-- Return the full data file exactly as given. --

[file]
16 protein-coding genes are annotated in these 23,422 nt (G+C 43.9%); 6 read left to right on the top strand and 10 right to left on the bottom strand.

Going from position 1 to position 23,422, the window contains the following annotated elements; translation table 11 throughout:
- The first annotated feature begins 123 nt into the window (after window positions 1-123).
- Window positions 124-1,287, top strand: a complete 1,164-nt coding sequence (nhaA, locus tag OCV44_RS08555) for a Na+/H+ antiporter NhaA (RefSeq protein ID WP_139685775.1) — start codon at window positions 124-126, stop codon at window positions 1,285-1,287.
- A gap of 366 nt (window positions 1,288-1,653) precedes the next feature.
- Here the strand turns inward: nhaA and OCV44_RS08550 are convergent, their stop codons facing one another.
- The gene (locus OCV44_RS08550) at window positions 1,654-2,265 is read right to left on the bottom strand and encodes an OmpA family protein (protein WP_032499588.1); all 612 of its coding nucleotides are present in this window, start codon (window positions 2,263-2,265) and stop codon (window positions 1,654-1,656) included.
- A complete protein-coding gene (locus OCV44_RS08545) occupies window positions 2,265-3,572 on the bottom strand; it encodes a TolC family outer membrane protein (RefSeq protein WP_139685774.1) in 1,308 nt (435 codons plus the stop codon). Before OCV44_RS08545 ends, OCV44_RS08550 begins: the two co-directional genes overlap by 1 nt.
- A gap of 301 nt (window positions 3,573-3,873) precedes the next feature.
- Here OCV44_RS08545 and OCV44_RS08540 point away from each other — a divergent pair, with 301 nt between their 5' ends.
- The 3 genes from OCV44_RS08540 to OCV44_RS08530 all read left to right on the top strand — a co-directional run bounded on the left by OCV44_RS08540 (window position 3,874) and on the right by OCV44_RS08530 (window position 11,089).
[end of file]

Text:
16 protein-coding genes are annotated in these 23,422 nt (G+C 43.9%); 6 read left to right on the top strand and 10 right to left on the bottom strand.

Going from position 1 to position 23,422, the window contains the following annotated elements; translation table 11 throughout:
- The first annotated feature begins 123 nt into the window (after window positions 1-123).
- Window positions 124-1,287, top strand: a complete 1,164-nt coding sequence (nhaA, locus tag OCV44_RS08555) for a Na+/H+ antiporter NhaA (RefSeq protein ID WP_139685775.1) — start codon at window positions 124-126, stop codon at window positions 1,285-1,287.
- A gap of 366 nt (window positions 1,288-1,653) precedes the next feature.
- Here the strand turns inward: nhaA and OCV44_RS08550 are convergent, their stop codons facing one another.
- The gene (locus OCV44_RS08550) at window positions 1,654-2,265 is read right to left on the bottom strand and encodes an OmpA family protein (protein WP_032499588.1); all 612 of its coding nucleotides are present in this window, start codon (window positions 2,263-2,265) and stop codon (window positions 1,654-1,656) included.
- A complete protein-coding gene (locus OCV44_RS08545) occupies window positions 2,265-3,572 on the bottom strand; it encodes a TolC family outer membrane protein (RefSeq protein WP_139685774.1) in 1,308 nt (435 codons plus the stop codon). Before OCV44_RS08545 ends, OCV44_RS08550 begins: the two co-directional genes overlap by 1 nt.
- A gap of 301 nt (window positions 3,573-3,873) precedes the next feature.
- Here OCV44_RS08545 and OCV44_RS08540 point away from each other — a divergent pair, with 301 nt between their 5' ends.
- The 3 genes from OCV44_RS08540 to OCV44_RS08530 all read left to right on the top strand — a co-directional run bounded on the left by OCV44_RS08540 (window position 3,874) and on the right by OCV44_RS08530 (window position 11,089).